Connected devices will fuel the next rising tide for online video industry

editor's corner

Jim O'Neil

Apple (Nasdaq: AAPL) CEO Tim Cook may have reiterated the company's stance that its Apple TV franchise is still just a hobby to the company, and with the numbers Apple put up in the first quarter for iPads and iPhones, what else could it be?

But there are increasing indications that that "little business" of Apple's is about to boom, and that it's likely to be part of a rising tide that will give the online video industry yet another boost, perhaps becoming the flood tide that puts it over the top and firmly into mainstream America.

NPD In-Stat today rolled out some research that said 2011 was a banner year for connected devices, and it's likely to just be lighting the candle on a boom that the research company expects to see deliver a compound annual growth rate of 52.6 percent through 2016.

"CE is no longer about ‘dumb' devices that exist at the edge of the network to provide specific functions, but rather about ‘intelligent' devices at the edge of the network that can connect consumers to new stores of content and engage them in new digital experiences," says Norm Bogen, VP of Research. "This simple fact is having a profound impact on the development of the digital media and entertainment industry, which clings to the old practices of using networks to control the user viewing experience."

Bogen's remarks reflect those of BTIG analyst Richard Greenfield, quoting from a Nate Silver tweet: "An implicit although obvious subtheme of Moneyball is that resistance to innovation is driven by job insecurity."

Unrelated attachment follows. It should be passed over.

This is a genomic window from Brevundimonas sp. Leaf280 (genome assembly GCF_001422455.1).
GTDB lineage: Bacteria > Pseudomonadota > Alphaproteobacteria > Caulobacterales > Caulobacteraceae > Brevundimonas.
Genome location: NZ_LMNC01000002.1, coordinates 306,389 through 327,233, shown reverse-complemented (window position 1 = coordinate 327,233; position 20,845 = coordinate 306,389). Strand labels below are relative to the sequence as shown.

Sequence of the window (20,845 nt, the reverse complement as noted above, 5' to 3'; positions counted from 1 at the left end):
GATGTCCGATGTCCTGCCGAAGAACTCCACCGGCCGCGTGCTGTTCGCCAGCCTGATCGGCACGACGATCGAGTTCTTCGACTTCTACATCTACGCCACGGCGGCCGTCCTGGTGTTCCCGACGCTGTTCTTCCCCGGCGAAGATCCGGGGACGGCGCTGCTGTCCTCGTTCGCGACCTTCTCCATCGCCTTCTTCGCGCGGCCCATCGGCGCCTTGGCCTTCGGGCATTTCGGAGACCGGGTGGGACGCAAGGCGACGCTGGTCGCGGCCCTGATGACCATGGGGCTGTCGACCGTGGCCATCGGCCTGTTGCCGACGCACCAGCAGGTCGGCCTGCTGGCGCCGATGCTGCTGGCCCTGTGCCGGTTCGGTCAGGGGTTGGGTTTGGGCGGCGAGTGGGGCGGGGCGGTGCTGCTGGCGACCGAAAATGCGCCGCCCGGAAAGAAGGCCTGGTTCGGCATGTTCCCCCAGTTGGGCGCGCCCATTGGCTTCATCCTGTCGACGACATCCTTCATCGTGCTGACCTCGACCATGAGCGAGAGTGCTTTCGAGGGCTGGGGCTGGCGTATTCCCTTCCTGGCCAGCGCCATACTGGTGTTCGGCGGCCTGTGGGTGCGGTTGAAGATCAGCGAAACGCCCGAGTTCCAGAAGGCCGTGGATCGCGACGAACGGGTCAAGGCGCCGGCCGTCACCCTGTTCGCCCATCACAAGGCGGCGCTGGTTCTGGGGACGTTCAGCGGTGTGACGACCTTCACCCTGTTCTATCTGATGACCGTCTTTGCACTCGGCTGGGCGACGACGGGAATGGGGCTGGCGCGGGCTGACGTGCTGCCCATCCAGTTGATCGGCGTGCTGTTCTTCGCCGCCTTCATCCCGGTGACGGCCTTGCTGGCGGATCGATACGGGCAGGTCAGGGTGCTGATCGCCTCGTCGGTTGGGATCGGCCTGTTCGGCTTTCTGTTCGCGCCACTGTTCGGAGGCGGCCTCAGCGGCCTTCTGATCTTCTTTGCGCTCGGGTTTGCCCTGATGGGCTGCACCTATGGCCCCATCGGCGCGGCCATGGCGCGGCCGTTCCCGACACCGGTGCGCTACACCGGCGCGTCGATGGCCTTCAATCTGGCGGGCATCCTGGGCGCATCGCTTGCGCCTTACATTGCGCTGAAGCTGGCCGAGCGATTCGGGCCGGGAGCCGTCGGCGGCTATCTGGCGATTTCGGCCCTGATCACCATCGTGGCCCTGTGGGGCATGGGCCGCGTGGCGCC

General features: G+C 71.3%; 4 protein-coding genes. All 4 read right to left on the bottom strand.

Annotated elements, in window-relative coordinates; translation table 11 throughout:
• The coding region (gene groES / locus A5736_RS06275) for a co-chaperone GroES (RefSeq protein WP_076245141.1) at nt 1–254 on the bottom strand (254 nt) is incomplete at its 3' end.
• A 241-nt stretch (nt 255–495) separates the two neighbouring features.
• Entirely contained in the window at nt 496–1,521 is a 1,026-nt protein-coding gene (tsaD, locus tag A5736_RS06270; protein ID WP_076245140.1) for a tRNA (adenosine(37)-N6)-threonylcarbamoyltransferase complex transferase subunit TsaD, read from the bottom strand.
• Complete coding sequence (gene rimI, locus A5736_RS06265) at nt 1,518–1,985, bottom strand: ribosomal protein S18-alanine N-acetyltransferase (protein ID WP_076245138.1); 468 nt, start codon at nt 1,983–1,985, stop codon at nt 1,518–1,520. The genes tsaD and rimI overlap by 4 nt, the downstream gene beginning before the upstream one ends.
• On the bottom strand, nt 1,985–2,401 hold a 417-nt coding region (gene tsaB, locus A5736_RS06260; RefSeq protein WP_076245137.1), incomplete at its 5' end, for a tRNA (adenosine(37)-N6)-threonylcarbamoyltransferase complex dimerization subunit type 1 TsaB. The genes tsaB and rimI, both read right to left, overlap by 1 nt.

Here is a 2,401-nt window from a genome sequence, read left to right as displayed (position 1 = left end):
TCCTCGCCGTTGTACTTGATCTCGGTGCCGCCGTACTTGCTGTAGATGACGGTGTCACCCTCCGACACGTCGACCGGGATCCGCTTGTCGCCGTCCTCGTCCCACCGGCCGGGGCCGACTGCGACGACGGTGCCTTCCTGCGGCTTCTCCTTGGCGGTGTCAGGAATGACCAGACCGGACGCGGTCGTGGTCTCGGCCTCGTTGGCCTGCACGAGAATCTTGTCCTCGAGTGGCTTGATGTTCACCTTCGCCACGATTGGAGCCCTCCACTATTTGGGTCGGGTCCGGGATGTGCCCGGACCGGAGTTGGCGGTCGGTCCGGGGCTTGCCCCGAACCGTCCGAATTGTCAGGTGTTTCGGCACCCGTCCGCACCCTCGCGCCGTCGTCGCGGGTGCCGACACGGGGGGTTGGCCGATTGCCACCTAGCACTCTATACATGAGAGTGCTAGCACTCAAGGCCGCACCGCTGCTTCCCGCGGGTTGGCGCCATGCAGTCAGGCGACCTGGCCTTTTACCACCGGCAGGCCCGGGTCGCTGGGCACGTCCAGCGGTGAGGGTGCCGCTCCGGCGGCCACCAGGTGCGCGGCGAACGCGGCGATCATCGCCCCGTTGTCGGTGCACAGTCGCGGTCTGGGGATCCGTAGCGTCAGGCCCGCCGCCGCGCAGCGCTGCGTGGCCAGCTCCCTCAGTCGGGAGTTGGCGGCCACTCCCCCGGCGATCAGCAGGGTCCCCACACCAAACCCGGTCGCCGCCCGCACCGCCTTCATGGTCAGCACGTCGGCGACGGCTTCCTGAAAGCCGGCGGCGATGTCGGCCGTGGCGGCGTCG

Greenfield on Tuesday wrote that Hollywood, coming off its disastrous SOPA folly, should aggressively embrace video-on-demand for new releases, charging $20-$25 a title for movies to be available at home the same day they're released in theaters. Greenfield's parlay isn't new.

The idea of releasing VoD at the same time as a theatrical release has been talked about before. Studios have balked in the past, fearing the wrath of theater chains, ala the threatened boycott when Universal Pictures in October considered releasing Tower Heist three weeks after it opened in theaters.

Hollywood has maintained that its primary worry about early VoD release dates is piracy, but Greenfield contends that with 21 million Netfix (Nasdaq: NFLX) subscribers paying $8 a month to watch movies that are easily accessible through illegal sites, the point is moot. Most viewers just want easy access to a quality viewing experience; and paying $25 for a 24-hour license isn't likely to send them looking for a free source.

Next week, the Super Bowl makes its debut online, with NBC and the NFL expecting some 5 million viewers to tune into the videocast. The NFL, in fact, is actually charging more, in terms of CPM for ads on the streaming videocast than on its broadcast, a CPM of $55 for online ads compared to about $35 CPM for broadcast spots. A year ago, I'm not sure than would have been the case.

Much of the move online, of course, is because the technology to deliver OTT products with the same QoS offered by pay-TV operators is arriving. The quality of movies delivered to me through my Apple TV or Xbox 360 is as good as, and in some cases better, than the quality I get from my pay-TV provider's VoD service, There's no doubt the user interface on both devices is far superior to cable's still clunky guide.

But it's the consumer who's really driving this bus. Apple's Cook said the company sold just more than 2.8 million Apple TVs in the fiscal year that ended in September. In its most recent quarter, it sold more than 1.4 million units. That's a pretty good bump, and it's just Apple TV.

Last month, Strategy Analytics said about 8 percent of U.S. households had an installed connected device, a number it expected to double. NPD, meanwhile, said it expects the installed base of connected devices to grow from 256.8 million units in 2011 to 1.34 billion units in 2016. Video game consoles, he says, will lead the pack with 36.7 million units in 2016. There's a lot of room left there for Roku, Apple TV, connected TVs and a host of other devices that we'll likely be seeing in coming months.

Roll tide.--Jim